Gerard McManus and Norrie Ross
MELBOURNE man Tuong Van Nguyen, 25, faces death by hanging within a
fortnight after Singapore's President S.R. Nathan refused to grant him
Unless a last-minute reprieve is granted, Nguyen will become the first
Australian since 1993 to be executed overseas.
Australian government officials told Van Nguyen's mother, Nguyen Kim, the
grim news yesterday.
She was in the care of the Australian High Commission in Singapore yesterday.
Julian McMahon, a member of Nguyen's legal team, said his client's family
were trying to come to terms with the decision.
Foreign Affairs Minister Alexander Downer yesterday conceded there was
virtually no hope for the former refugee.
"We have done our best, we have done everything we can to save his life,"
Mr Downer said.
Nguyen had no previous criminal convictions, but was found guilty of trying
to smuggle almost 400g of heroin out of Singapore in December 2002.
He had been to Cambodia and was in transit in Singapore waiting to board a
Qantas flight back to Australia when he was caught with two packets of
heroin: one strapped to his back, the other in his backpack.
The heroin was an attempt to pay debts owed by his twin brother to a Sydney
Lex Lasry QC, who leads Nguyen's Melbourne legal team, was shattered.
"Death by hanging is hideous," Mr Lasry said.
"It is grossly out of proportion to the crime."
Mr Lasry said Nguyen admitted his guilt and had helped authorities,
including the federal police.
"The only people who will take comfort from this result will be those who
exploited Van Nguyen for their own purposes to profit from drug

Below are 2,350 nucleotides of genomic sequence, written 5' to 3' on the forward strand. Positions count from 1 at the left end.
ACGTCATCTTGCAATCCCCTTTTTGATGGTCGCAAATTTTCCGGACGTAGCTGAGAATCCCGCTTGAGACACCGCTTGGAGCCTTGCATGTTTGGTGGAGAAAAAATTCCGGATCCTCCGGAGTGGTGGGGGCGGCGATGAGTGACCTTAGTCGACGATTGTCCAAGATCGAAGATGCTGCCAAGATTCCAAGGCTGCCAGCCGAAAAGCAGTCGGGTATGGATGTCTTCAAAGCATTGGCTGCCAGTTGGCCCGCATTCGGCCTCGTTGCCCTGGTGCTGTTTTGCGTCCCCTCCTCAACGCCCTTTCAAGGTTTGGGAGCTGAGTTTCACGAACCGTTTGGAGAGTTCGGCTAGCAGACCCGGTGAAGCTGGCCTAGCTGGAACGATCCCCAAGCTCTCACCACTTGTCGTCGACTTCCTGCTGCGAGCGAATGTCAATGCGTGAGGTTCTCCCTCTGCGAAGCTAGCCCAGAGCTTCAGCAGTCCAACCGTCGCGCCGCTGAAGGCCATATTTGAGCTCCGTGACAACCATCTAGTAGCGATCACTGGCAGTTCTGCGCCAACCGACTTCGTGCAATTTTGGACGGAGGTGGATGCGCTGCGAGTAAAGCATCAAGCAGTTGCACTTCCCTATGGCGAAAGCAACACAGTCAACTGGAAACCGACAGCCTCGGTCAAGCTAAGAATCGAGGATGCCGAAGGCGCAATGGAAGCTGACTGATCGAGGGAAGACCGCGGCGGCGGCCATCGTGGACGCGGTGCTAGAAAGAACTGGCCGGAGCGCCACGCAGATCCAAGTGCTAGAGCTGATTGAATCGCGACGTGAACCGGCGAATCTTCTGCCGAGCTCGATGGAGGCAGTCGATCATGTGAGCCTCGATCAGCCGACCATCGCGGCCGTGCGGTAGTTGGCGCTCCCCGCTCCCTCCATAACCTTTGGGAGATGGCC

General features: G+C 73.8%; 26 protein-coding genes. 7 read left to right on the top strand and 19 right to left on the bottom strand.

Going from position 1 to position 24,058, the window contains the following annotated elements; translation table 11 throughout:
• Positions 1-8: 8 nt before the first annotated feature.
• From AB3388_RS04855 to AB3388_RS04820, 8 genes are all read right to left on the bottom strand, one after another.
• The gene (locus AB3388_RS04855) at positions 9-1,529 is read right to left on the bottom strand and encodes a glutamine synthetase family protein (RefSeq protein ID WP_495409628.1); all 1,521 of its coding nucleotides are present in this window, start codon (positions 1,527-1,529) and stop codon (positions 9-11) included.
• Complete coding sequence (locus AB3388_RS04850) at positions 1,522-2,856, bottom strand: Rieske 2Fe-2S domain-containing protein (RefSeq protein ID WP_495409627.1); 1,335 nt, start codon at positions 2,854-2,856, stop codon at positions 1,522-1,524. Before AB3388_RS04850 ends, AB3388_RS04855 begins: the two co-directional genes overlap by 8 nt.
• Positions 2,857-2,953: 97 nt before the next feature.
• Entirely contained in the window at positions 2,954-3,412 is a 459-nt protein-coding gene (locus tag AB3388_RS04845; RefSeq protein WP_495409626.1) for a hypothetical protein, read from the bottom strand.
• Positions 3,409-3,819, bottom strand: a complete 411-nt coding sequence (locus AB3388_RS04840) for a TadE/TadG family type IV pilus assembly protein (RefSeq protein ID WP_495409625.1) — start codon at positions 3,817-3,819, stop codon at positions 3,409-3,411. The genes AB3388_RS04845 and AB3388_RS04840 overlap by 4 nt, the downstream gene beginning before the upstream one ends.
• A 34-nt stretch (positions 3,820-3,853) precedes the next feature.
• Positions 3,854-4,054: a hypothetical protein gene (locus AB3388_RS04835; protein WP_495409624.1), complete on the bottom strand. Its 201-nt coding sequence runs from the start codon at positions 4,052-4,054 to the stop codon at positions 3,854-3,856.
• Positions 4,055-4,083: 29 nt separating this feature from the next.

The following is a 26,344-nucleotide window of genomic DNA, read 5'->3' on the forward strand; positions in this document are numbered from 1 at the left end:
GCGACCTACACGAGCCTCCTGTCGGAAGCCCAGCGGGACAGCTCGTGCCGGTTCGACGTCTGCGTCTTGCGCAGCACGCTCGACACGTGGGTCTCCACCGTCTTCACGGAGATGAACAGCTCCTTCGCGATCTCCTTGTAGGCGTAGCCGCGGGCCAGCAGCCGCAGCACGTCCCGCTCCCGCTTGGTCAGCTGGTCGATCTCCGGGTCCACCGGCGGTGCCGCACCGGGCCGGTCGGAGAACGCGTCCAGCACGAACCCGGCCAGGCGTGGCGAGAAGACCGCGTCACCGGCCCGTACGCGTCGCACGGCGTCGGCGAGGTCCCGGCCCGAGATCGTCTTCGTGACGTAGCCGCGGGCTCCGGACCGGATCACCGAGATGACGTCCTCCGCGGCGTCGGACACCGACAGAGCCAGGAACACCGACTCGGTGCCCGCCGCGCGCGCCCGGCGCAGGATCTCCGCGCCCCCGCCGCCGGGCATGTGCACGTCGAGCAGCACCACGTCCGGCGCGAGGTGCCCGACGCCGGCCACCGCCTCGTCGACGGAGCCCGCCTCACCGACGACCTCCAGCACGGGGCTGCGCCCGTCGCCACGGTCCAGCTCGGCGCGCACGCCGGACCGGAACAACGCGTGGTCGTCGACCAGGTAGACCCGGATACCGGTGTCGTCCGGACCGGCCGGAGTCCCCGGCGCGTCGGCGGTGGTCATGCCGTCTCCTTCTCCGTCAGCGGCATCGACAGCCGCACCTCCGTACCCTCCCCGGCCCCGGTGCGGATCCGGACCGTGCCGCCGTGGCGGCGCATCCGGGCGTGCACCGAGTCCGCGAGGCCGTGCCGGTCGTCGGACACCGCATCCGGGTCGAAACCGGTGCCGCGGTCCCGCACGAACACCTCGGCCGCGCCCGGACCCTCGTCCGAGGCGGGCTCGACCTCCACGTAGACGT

trafficking, and who now know that with the death of our client their
criminal conspiracy will go unpunished," he said.
Labor's foreign affairs spokesman Kevin Rudd said Nguyen's situation was "a
truly tragic case".
"Our hearts go out to this young Australian and his poor mother," Mr Rudd
"We call on the Singaporean Cabinet to reconsider its decision."
Australian officials have avoided publicity in the case, hoping
behind-the-scenes efforts might sway Singapore's Government.
But pleas from Prime Minister John Howard, Governor-General Michael Jeffery
and the late Pope all failed.
The Bracks Government gave cautious support for Nguyen yesterday.
"This is a tragic situation. Victoria opposes the death penalty but
recognises that other countries have the right to impose their laws in
their country," a spokeswoman said.
Melbourne Archbishop Denis Hart called on Singapore to spare Nguyen.
Brian Walters, SC, president of Liberty Victoria, called on the Federal
Government to use all its powers to save Nguyen and called on Singapore to
commute the sentence to life.
In 1993, Michael McAuliffe was executed in Singapore, and in 1986 Kevin
Barlow and Brian Chambers were hanged in Malaysia.